Pinkney Services

143 Kennedy St. SW


19200 Chennault Way

Premier Floors Inc

45714 Oakbrook Ct


6625-B Iron Place

Reeb Millwork Corp

1315 Goldsboro Rd

Reico Kitchen & Bath

7500-B Leesburg Pike

Renewed Tub & Tile Refinishing LLC

13102 Larchdale Rd Apt 14

Saund Builders Inc

5416 Colchester Meadow Lane

Shenandoah Shutters

2800 Cofer Rd

Shower Door Experts

3712 Jefferson Pike

Soundrite-Acoustics, Inc.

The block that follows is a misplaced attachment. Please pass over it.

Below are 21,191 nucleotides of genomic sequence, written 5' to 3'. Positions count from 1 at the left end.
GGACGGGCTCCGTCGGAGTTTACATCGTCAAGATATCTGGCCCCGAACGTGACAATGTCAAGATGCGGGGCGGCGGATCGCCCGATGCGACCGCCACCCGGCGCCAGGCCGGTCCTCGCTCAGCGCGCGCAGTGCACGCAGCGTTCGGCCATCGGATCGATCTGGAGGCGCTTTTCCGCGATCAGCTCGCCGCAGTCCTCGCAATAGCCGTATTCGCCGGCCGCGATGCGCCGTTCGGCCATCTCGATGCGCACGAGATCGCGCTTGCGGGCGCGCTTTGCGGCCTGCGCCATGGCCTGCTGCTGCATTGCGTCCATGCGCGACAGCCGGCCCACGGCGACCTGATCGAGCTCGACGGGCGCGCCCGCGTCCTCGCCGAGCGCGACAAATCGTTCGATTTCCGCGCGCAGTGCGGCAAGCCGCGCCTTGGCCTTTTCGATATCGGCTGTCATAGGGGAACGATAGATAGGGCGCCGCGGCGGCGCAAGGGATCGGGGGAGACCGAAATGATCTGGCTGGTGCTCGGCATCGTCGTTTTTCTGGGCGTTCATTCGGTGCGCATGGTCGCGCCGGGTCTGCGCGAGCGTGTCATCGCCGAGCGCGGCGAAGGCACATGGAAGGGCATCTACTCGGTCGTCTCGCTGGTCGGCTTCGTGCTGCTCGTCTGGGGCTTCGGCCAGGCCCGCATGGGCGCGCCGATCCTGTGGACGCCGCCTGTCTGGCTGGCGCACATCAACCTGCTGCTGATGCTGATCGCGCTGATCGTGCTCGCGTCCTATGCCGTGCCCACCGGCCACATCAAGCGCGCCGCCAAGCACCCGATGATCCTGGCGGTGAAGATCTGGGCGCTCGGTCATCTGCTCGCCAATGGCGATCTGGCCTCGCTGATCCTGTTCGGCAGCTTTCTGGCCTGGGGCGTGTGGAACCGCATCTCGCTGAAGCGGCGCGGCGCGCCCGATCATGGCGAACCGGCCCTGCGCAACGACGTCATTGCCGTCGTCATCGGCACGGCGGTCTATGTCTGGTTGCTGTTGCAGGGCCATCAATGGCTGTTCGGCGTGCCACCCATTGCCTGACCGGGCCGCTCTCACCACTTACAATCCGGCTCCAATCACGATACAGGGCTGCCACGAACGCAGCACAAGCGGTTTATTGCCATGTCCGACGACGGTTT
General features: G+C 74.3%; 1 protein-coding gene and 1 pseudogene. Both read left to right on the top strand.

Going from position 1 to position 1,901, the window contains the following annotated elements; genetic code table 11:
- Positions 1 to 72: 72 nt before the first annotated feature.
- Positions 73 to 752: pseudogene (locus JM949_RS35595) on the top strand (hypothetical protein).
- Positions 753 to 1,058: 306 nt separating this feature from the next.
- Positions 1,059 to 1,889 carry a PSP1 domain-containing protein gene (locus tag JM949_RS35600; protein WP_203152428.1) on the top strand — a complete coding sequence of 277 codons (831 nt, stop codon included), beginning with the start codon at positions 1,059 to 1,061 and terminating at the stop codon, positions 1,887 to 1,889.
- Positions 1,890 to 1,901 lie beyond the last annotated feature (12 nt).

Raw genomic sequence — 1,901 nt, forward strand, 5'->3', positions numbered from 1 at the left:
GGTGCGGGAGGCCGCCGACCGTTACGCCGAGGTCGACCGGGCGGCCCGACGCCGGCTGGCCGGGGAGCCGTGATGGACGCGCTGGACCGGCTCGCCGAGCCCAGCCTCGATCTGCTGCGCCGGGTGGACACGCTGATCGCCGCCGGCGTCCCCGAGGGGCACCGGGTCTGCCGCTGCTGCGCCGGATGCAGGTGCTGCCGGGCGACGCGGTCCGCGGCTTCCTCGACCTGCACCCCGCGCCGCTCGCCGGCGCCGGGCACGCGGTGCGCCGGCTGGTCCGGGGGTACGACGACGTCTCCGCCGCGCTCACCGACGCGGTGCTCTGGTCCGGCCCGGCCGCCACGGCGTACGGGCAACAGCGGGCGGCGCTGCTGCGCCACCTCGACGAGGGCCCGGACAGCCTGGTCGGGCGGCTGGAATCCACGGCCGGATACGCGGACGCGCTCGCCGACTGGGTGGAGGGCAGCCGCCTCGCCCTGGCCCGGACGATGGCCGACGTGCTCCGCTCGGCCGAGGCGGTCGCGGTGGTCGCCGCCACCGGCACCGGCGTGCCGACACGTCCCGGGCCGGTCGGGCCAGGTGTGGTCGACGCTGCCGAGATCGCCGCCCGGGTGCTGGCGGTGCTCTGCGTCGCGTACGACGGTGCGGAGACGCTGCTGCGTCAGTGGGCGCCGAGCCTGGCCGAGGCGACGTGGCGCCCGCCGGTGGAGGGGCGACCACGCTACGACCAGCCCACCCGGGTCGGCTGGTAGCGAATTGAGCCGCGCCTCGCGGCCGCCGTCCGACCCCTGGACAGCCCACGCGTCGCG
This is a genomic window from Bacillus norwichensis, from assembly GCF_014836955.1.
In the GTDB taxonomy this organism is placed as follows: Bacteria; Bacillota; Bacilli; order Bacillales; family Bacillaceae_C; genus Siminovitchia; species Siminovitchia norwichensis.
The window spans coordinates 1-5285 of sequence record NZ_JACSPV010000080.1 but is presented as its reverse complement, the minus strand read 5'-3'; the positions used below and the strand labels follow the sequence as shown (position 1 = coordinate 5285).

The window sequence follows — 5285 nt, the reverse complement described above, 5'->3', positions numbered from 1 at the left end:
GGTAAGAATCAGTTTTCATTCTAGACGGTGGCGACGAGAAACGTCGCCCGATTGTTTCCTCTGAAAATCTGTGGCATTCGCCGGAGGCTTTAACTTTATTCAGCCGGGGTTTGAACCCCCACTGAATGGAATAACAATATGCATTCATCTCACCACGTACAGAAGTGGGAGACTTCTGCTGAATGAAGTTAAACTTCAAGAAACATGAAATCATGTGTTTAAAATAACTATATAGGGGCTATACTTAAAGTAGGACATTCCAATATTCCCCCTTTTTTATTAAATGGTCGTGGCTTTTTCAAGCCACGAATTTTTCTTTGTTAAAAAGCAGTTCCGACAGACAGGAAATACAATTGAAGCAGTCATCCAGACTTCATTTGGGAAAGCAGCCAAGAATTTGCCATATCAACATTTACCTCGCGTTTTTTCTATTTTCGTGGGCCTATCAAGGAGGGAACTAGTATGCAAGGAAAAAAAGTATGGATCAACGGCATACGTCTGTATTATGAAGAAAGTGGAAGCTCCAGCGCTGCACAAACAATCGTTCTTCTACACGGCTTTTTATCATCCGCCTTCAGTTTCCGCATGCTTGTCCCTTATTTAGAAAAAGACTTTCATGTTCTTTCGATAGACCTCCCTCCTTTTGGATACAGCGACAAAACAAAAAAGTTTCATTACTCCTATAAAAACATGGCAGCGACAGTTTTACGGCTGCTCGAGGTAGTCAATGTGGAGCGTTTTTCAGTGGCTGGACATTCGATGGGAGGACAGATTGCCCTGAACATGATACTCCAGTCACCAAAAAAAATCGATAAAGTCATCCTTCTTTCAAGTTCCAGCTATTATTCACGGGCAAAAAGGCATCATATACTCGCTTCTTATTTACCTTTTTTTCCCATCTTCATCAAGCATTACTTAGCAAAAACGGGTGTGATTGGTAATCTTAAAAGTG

209 S. Stephanie Street

Stefan Home Service

5901 Sheraton Cir.

Stock Building Supply

10589 Redoubt Rd.


Silver Spring

Sun Brite Supply of Maryland

16620 Oakmont Avenue

TAD Constructions

731 Tonquin PL

The Back Door

2711 Dorr Avenue

Top Locksmith Service

1620 E. Jefferson St.



Vent and Cover

306-7337 137 st

Vienna Glass Co

7873 Coppermine Dr


4550 Rhode Island ave.

WAA Construction LLC

12111 centerhill st

Winston's Gutter Service

4222 Howard Ave


11910 Parklawn Dr